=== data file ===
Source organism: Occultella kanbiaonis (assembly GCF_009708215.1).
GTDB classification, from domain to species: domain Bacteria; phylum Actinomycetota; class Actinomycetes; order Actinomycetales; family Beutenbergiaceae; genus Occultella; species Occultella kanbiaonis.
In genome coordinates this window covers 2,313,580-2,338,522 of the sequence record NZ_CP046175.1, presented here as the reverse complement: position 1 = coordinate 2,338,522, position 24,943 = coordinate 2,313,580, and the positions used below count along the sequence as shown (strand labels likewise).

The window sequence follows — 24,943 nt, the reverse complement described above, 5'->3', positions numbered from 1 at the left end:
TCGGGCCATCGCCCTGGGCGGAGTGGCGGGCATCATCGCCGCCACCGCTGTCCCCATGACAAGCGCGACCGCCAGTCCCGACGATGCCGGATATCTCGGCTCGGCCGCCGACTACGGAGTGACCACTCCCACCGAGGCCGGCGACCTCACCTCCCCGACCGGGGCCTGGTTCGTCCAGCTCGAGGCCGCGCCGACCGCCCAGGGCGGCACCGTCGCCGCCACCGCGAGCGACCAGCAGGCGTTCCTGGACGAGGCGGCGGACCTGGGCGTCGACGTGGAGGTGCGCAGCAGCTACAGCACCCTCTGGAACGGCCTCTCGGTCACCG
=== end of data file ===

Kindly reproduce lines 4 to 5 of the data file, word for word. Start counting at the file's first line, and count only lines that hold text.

The window sequence follows — 24,943 nt, the reverse complement described above, 5'->3', positions numbered from 1 at the left end:
TCGGGCCATCGCCCTGGGCGGAGTGGCGGGCATCATCGCCGCCACCGCTGTCCCCATGACAAGCGCGACCGCCAGTCCCGACGATGCCGGATATCTCGGCTCGGCCGCCGACTACGGAGTGACCACTCCCACCGAGGCCGGCGACCTCACCTCCCCGACCGGGGCCTGGTTCGTCCAGCTCGAGGCCGCGCCGACCGCCCAGGGCGGCACCGTCGCCGCCACCGCGAGCGACCAGCAGGCGTTCCTGGACGAGGCGGCGGACCTGGGCGTCGACGTGGAGGTGCGCAGCAGCTACAGCACCCTCTGGAACGGCCTCTCGGTCACCG